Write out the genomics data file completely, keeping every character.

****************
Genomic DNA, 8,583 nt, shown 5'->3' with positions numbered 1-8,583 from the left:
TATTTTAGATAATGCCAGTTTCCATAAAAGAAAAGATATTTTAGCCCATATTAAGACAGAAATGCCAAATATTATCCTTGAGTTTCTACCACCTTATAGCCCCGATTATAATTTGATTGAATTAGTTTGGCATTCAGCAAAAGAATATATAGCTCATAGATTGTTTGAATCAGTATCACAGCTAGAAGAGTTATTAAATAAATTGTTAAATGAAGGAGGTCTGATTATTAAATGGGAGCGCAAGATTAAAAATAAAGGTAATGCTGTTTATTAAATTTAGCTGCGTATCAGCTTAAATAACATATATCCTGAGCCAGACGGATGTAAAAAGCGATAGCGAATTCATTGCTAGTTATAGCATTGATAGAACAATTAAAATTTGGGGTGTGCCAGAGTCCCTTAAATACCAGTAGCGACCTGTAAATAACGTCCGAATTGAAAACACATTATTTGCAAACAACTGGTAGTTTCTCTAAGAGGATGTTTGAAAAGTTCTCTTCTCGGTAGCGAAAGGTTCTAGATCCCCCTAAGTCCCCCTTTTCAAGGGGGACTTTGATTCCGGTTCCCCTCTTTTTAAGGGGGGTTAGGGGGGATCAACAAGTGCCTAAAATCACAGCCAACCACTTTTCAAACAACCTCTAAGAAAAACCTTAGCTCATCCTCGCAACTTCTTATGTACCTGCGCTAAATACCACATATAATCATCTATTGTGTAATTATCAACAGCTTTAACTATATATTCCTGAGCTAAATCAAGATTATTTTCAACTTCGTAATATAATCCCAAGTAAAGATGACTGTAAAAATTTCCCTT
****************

Genomic DNA, 8,583 nt, shown 5'->3' with positions numbered 1-8,583 from the left:
TATTTTAGATAATGCCAGTTTCCATAAAAGAAAAGATATTTTAGCCCATATTAAGACAGAAATGCCAAATATTATCCTTGAGTTTCTACCACCTTATAGCCCCGATTATAATTTGATTGAATTAGTTTGGCATTCAGCAAAAGAATATATAGCTCATAGATTGTTTGAATCAGTATCACAGCTAGAAGAGTTATTAAATAAATTGTTAAATGAAGGAGGTCTGATTATTAAATGGGAGCGCAAGATTAAAAATAAAGGTAATGCTGTTTATTAAATTTAGCTGCGTATCAGCTTAAATAACATATATCCTGAGCCAGACGGATGTAAAAAGCGATAGCGAATTCATTGCTAGTTATAGCATTGATAGAACAATTAAAATTTGGGGTGTGCCAGAGTCCCTTAAATACCAGTAGCGACCTGTAAATAACGTCCGAATTGAAAACACATTATTTGCAAACAACTGGTAGTTTCTCTAAGAGGATGTTTGAAAAGTTCTCTTCTCGGTAGCGAAAGGTTCTAGATCCCCCTAAGTCCCCCTTTTCAAGGGGGACTTTGATTCCGGTTCCCCTCTTTTTAAGGGGGGTTAGGGGGGATCAACAAGTGCCTAAAATCACAGCCAACCACTTTTCAAACAACCTCTAAGAAAAACCTTAGCTCATCCTCGCAACTTCTTATGTACCTGCGCTAAATACCACATATAATCATCTATTGTGTAATTATCAACAGCTTTAACTATATATTCCTGAGCTAAATCAAGATTATTTTCAACTTCGTAATATAATCCCAAGTAAAGATGACTGTAAAAATTTCCCTT